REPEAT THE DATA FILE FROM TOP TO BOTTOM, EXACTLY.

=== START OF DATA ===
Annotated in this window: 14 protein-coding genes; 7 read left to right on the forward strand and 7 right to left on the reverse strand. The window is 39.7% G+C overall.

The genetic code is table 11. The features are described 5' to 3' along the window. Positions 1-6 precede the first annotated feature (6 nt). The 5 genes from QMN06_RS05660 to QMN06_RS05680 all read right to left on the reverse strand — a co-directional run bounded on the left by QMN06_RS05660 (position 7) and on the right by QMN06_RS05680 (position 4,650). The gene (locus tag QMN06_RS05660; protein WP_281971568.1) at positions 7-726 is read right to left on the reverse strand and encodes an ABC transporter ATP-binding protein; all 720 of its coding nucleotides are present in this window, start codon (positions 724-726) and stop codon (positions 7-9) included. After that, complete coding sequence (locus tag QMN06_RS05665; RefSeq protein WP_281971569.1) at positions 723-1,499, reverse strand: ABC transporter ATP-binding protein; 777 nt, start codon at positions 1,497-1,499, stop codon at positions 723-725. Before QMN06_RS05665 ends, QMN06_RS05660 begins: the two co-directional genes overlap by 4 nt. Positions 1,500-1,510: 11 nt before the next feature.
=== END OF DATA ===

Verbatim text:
Annotated in this window: 14 protein-coding genes; 7 read left to right on the forward strand and 7 right to left on the reverse strand. The window is 39.7% G+C overall.

The genetic code is table 11. The features are described 5' to 3' along the window. Positions 1-6 precede the first annotated feature (6 nt). The 5 genes from QMN06_RS05660 to QMN06_RS05680 all read right to left on the reverse strand — a co-directional run bounded on the left by QMN06_RS05660 (position 7) and on the right by QMN06_RS05680 (position 4,650). The gene (locus tag QMN06_RS05660; protein WP_281971568.1) at positions 7-726 is read right to left on the reverse strand and encodes an ABC transporter ATP-binding protein; all 720 of its coding nucleotides are present in this window, start codon (positions 724-726) and stop codon (positions 7-9) included. After that, complete coding sequence (locus tag QMN06_RS05665; RefSeq protein WP_281971569.1) at positions 723-1,499, reverse strand: ABC transporter ATP-binding protein; 777 nt, start codon at positions 1,497-1,499, stop codon at positions 723-725. Before QMN06_RS05665 ends, QMN06_RS05660 begins: the two co-directional genes overlap by 4 nt. Positions 1,500-1,510: 11 nt before the next feature.